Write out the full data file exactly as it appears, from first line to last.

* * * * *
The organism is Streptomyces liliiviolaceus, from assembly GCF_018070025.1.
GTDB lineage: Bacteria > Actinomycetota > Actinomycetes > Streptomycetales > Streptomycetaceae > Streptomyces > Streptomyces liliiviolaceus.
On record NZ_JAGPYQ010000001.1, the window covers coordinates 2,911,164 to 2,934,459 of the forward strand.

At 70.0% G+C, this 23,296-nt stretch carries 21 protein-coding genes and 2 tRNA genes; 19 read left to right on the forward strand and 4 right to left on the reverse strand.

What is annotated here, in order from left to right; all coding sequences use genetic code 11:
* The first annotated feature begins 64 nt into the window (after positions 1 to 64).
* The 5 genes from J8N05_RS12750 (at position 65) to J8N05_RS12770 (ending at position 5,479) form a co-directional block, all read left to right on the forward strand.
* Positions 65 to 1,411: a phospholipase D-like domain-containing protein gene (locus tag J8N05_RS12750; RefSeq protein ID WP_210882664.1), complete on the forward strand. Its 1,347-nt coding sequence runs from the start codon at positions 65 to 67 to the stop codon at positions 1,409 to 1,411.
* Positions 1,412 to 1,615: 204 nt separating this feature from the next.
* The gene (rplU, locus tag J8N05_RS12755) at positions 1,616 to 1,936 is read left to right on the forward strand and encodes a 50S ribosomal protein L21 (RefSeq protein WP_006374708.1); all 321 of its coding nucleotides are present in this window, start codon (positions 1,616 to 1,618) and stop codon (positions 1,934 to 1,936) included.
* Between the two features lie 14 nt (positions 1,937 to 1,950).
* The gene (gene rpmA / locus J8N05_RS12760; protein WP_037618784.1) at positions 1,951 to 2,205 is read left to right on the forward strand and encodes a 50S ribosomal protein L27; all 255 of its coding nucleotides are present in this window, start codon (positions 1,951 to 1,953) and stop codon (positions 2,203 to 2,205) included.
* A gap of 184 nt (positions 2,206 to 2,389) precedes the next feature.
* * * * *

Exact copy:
The organism is Streptomyces liliiviolaceus, from assembly GCF_018070025.1.
GTDB lineage: Bacteria > Actinomycetota > Actinomycetes > Streptomycetales > Streptomycetaceae > Streptomyces > Streptomyces liliiviolaceus.
On record NZ_JAGPYQ010000001.1, the window covers coordinates 2,911,164 to 2,934,459 of the forward strand.

At 70.0% G+C, this 23,296-nt stretch carries 21 protein-coding genes and 2 tRNA genes; 19 read left to right on the forward strand and 4 right to left on the reverse strand.

What is annotated here, in order from left to right; all coding sequences use genetic code 11:
* The first annotated feature begins 64 nt into the window (after positions 1 to 64).
* The 5 genes from J8N05_RS12750 (at position 65) to J8N05_RS12770 (ending at position 5,479) form a co-directional block, all read left to right on the forward strand.
* Positions 65 to 1,411: a phospholipase D-like domain-containing protein gene (locus tag J8N05_RS12750; RefSeq protein ID WP_210882664.1), complete on the forward strand. Its 1,347-nt coding sequence runs from the start codon at positions 65 to 67 to the stop codon at positions 1,409 to 1,411.
* Positions 1,412 to 1,615: 204 nt separating this feature from the next.
* The gene (rplU, locus tag J8N05_RS12755) at positions 1,616 to 1,936 is read left to right on the forward strand and encodes a 50S ribosomal protein L21 (RefSeq protein WP_006374708.1); all 321 of its coding nucleotides are present in this window, start codon (positions 1,616 to 1,618) and stop codon (positions 1,934 to 1,936) included.
* Between the two features lie 14 nt (positions 1,937 to 1,950).
* The gene (gene rpmA / locus J8N05_RS12760; protein WP_037618784.1) at positions 1,951 to 2,205 is read left to right on the forward strand and encodes a 50S ribosomal protein L27; all 255 of its coding nucleotides are present in this window, start codon (positions 1,951 to 1,953) and stop codon (positions 2,203 to 2,205) included.
* A gap of 184 nt (positions 2,206 to 2,389) precedes the next feature.